There are two ways you can do this:
One way is to buy a super fancy writing software that breaks down bits for you.
The other way is my way. You will need blank index cards, post-it notes, or envelopes. I used envelopes in this instructable. I like envelopes because you can use them to hold the parts of your novel associated with the envelope. I like to break it down into tangible, movable pieces. It makes the task less daunting and your progress more visible, increasing the odds you will finish.
Step 1: Characters and Word Count
Ask yourself: what is their back story? How do they react in tough situations? That sort of thing. It is ok to think in general terms--characters tend to morph and change as you write them, developing their own voice. Just pull out your card for them, make a note and keep going!
Do it for your villains, too, if you have them. Any character you think will have repeated scenes. I like to do these first because I find as I create characters my story begins to formulate more in my mind.
Then do a card with a couple of places that may come up frequently and describe them. Again, continuity. In the photo I combined antagonist and scene--don't do that. Yes, it is a large number of cards to keep up with, but you can quickly file through them and find what you want.
Also, set a goal word count. I find 80-100k words is good to shoot for. The key is to keep your writing from being aimless--you want to write with a purpose, and goals make this feel attainable and exciting. 100k is nice, too, because it makes percents easier. So if you have 20k words written, you are 20% done. It gives small feelings of accomplishment as your fingers hammer out your tale.
Step 2: Research
As I write I commonly want to start an idea and realize I need to research it a bit. Make a note in your text AND on your research card, so you can do it when you are cleaning up a chapter or a final product.
This is where using envelopes is nice. You can write research on whatever you have--paper, napkins, post-its, whatever--and keep it in the envelope to pull out what you need. Sweet.
I feel this is where the most effort and time goes. A well-researched novel can be the difference in how well it is received.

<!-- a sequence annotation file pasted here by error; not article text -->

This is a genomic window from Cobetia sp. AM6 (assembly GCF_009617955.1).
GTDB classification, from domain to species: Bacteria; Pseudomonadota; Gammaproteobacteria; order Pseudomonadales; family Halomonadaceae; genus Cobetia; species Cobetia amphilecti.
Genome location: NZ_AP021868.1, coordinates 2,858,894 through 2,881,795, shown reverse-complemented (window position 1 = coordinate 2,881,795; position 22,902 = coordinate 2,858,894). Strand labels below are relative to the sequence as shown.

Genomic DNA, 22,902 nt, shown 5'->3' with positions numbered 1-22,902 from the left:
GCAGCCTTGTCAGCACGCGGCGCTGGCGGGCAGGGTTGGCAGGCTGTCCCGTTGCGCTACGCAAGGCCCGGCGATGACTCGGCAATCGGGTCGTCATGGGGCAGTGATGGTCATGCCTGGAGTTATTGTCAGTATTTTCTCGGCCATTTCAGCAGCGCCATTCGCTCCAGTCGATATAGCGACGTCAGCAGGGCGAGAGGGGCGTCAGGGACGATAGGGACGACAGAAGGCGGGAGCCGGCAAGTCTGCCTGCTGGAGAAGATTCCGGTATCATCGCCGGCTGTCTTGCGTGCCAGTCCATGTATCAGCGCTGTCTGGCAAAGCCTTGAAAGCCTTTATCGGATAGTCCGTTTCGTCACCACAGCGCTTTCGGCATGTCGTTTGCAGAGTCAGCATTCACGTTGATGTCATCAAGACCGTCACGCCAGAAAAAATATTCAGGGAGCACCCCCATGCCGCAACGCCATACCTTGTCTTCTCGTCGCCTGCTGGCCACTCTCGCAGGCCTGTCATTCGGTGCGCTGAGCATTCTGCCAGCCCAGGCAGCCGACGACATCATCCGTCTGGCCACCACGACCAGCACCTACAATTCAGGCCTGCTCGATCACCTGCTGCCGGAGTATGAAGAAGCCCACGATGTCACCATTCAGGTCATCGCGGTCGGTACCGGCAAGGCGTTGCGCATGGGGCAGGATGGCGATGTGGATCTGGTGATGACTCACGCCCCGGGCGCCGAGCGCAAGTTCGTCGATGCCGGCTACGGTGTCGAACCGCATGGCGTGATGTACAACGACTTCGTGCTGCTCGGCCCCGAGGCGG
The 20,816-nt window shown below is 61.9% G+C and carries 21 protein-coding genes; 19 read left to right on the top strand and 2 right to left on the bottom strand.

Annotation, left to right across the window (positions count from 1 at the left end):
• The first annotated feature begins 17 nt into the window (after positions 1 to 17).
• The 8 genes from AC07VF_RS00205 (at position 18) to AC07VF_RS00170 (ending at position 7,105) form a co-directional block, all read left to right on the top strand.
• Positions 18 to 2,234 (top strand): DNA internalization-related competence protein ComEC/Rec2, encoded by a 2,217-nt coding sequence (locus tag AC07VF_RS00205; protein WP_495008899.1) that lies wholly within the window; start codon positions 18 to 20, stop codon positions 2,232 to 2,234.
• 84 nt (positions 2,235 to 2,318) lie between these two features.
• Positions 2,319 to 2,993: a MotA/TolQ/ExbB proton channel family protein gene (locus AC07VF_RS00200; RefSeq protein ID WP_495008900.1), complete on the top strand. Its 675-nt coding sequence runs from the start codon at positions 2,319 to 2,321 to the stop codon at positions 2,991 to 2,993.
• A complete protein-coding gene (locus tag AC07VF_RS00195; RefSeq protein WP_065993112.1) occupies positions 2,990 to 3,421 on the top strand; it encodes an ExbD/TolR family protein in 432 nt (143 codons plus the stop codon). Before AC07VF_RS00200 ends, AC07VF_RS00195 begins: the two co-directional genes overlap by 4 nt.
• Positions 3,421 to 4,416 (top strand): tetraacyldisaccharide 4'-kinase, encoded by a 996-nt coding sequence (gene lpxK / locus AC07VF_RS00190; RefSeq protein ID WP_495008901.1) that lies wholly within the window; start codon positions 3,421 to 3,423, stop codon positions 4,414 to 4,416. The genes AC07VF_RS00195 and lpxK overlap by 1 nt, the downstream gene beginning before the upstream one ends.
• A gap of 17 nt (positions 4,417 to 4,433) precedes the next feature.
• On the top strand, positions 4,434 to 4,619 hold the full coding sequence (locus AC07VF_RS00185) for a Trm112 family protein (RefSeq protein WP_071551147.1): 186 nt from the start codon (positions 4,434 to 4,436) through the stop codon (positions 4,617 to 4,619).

Step 3: Act and Chapter Cards
Stick with writing tiny outlines that are a part of a greater whole. It is easier
After I finish the part I'm working on (Say, Act one, Chapter one) I like to print it out and save it. This does several things:
1. It makes you feel good to see what you've done, motivating you to keep going.
2. It gives you a hard copy of what you were working on. This is nice because sometimes computers go boom and we realize after that we forgot to save on an external hard drive or cloud and not that I know from experience (WINK) but there can be a bunch of heartache and tears over lost work.
3. Later, when it is time to edit, you can take everything out and put together. Editing on paper, I find, is more efficient than on a computer because I am "seeing" my work.
4. It is so, so nice to be able to go back and reference things you've written while keeping what your working on pulled up on screen.
Step 4: Conclusion
This can rely heavily on the genre you choose. For example, romance novels need to ALWAYS be resolved. Mysteries, too. But science fiction or post-modern (what does THAT mean anymore?) can be whatever you want them to be.
There is no advice beyond make a simple, concise outline for your conclusion and finish, finish, finish.
Step 5: Editing
1. I edit myself--I catch all my glaring mistakes-spelling, grammar, etc. I go through and change it all in my manuscript.
2. I let at least two friends edit my revised manuscript. Trust me, they'll find stuff you missed. They will also be able to help you with things that don't make sense.
3. Go through and change the spelling and grammar problems they found. Now comes the hard question: What can I cut out? This can be a painful but necessary process. I'm not joking--plan on losing about 3-7k words in editing. There are simply things you do not need, even if you love the sentiment. A good story is a clean story. If it gets too bogged down with extraneous paragraphs and descriptions, it becomes a poor story.
4. Cut the parts you can. Add only a little if you need to in order to protect continuity. Ok, put it down and walk away for at least a week.
A side note:
I recommend NOT going back and editing while still writing. Not even a little. It is too easy to get stuck in the same place and lose the momentum to go forward. Also, all that precious time and effort you spent editing before you finished may end up on the editing room floor later. Save yourself some time and grief. Just write--you'll clean it all up later.
Step 6: FINISHED.
That's it, really. If you've written to a specific audience or to publish, that is its own adventure. But maybe, like my first few stories, you did this just for you--that's awesome. It is a pretty good feeling to be able to tell someone you've written some short stories or a novel, even if they aren't published. It is a lot of effort, frustration, and sheer will power to complete a story.
However, I hope this instructable inspires you to consider tackling writing!